Page 2 of 3 FirstFirst 123 LastLast
Results 11 to 20 of 28

Thread: transporting a Sinar Standard/Norma 4x5 in the field

  1. #11

    Join Date
    Feb 2008
    Location
    The Highlands of Scotland
    Posts
    228

    Re: transporting a Sinar Standard/Norma 4x5 in the field

    Quote Originally Posted by Drew Wiley View Post
    People got along in the entire Western Hemisphere for 15,000 yrs without wheels or camera bags. All you need is three sections of Mastodon tusk for a tripod, three sections of chipped obsidian for the spike feet, and a live Mastodon named Norma to carry your gear.
    Does that mean the second Mastodon (called Sinar?) is wandering around with only one tusk?

    Mike

  2. #12

    Join Date
    Jul 2008
    Posts
    1,527

    Re: transporting a Sinar Standard/Norma 4x5 in the field

    Kinda depends on the definition of "Field"

    Transport case says much about the kind of images made... One of those who are not fond of muddy shoes if this is any clue



    Bernice


    Quote Originally Posted by Drew Wiley View Post
    What good are wheels except on a road, sidewalk, or at an airport? None of that is the "field".

  3. #13
    tgtaylor's Avatar
    Join Date
    May 2006
    Location
    San Francisco Bay Area
    Posts
    4,311

    Re: transporting a Sinar Standard/Norma 4x5 in the field

    Rather than a Norma, I have a Toyo Robos which is probably similar to the Norma. I haven't hiked with it yet – I take the Toyo AX or CF when hiking – but you can disassemble the Robos by removing the bellows and 6-inch rail w/clamp from the standards and the camera will store in a backpack along with the 2d factory issued rail which will take you our for a 300mm lens.along with the other accessories.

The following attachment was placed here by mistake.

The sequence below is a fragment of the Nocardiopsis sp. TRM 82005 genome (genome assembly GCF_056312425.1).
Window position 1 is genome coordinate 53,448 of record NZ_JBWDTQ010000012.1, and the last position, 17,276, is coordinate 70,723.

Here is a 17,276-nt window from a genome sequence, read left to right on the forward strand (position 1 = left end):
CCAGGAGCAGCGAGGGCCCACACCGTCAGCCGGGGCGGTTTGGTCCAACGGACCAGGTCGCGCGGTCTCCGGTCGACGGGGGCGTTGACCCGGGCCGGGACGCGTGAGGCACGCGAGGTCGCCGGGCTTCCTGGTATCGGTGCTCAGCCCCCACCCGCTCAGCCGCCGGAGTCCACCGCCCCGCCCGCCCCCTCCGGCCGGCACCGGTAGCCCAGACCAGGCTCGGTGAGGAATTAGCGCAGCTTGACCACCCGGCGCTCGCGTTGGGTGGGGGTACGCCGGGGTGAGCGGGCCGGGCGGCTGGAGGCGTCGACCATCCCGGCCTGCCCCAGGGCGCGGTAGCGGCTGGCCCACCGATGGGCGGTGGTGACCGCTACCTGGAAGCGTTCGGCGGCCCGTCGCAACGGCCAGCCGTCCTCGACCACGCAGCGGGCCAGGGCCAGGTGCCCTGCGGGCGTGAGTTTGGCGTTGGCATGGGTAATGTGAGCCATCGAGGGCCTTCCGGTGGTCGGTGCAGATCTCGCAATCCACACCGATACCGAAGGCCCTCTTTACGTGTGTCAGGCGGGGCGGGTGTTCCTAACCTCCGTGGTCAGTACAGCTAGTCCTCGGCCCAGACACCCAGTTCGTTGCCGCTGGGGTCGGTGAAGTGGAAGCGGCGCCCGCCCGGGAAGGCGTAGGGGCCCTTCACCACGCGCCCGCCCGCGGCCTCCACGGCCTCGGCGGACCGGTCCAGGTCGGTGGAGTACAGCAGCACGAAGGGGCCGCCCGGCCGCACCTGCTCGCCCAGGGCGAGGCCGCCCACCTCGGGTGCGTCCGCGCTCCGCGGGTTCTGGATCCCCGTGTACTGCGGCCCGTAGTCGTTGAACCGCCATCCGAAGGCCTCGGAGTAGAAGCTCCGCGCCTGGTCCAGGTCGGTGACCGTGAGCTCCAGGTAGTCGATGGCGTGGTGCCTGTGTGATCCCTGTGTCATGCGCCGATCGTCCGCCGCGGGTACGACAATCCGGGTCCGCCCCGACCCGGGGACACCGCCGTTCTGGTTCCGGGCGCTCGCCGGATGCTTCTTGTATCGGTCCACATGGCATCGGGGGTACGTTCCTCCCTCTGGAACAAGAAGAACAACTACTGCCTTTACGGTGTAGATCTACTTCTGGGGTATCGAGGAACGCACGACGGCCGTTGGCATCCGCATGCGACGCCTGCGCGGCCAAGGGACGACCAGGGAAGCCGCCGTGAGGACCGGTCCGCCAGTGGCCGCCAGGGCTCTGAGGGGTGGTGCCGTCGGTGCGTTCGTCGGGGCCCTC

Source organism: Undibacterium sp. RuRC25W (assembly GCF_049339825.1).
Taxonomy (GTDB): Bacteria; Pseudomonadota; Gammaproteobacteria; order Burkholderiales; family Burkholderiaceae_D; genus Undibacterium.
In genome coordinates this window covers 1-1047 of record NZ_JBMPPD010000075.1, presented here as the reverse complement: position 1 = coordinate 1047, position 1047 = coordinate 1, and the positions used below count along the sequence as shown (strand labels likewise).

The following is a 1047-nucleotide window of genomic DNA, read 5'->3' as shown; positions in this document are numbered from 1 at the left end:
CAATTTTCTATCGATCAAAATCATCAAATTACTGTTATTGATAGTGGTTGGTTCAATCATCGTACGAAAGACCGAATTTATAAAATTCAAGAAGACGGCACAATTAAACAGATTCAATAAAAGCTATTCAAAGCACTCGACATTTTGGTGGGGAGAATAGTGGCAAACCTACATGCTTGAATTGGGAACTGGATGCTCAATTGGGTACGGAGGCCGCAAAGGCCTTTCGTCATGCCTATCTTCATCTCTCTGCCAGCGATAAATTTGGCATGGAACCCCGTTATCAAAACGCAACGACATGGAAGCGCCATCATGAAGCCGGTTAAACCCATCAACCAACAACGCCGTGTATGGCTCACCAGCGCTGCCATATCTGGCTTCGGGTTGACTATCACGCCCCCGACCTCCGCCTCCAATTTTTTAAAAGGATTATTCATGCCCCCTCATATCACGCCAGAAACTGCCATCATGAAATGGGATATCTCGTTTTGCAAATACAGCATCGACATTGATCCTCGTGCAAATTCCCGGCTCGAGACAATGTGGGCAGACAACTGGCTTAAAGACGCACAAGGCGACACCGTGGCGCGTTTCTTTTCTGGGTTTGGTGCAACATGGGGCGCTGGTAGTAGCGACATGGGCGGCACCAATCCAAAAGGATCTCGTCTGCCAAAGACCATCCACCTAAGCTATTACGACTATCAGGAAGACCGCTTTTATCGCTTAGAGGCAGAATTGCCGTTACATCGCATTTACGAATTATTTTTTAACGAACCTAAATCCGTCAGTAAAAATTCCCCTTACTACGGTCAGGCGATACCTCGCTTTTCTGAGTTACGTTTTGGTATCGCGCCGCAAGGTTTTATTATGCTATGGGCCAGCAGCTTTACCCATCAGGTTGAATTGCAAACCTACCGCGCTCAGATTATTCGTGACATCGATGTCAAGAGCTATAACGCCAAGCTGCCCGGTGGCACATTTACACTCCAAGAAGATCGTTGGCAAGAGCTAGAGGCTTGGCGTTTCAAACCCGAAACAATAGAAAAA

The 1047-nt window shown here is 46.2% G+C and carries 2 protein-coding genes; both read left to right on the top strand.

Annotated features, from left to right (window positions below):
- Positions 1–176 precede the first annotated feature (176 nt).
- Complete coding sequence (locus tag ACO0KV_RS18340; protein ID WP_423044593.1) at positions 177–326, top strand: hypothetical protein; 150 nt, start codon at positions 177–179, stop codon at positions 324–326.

Thomas

    Note: The Toyo rails extend simply by screwing one into the other so you don't have to carry a big rail with you.

  4. #14
    Drew Wiley
    Join Date
    Sep 2008
    Location
    SF Bay area, CA
    Posts
    13,578

    Re: transporting a Sinar Standard/Norma 4x5 in the field

    Mike - There's more than one kind of mastodon. Some are assembled using parts of others. I've got a tusk missing from one of my old F's, a leg missing from another. Half of the bones of a P2, dug up from the permafrost in perfect condition, are on museum display as the focus device and lens support for one of my big enlargers. Norma is chugging along pretty good by herself after all these years. Her former owner kept her in a clean petting zoo (studio), so she had no battle scars. I take good care of her too, but let her enjoy the outdoors.

  5. #15

    Join Date
    Nov 2008
    Location
    Atlanta, GA
    Posts
    635

    Re: transporting a Sinar Standard/Norma 4x5 in the field

    When I transported my Horseman monorail I disassembled it and wrapped each component in a lens wrap, then everything went in a Kelty backpack. That was pretty compact and everything was well protected.

  6. #16
    Drew Wiley
    Join Date
    Sep 2008
    Location
    SF Bay area, CA
    Posts
    13,578

    Re: transporting a Sinar Standard/Norma 4x5 in the field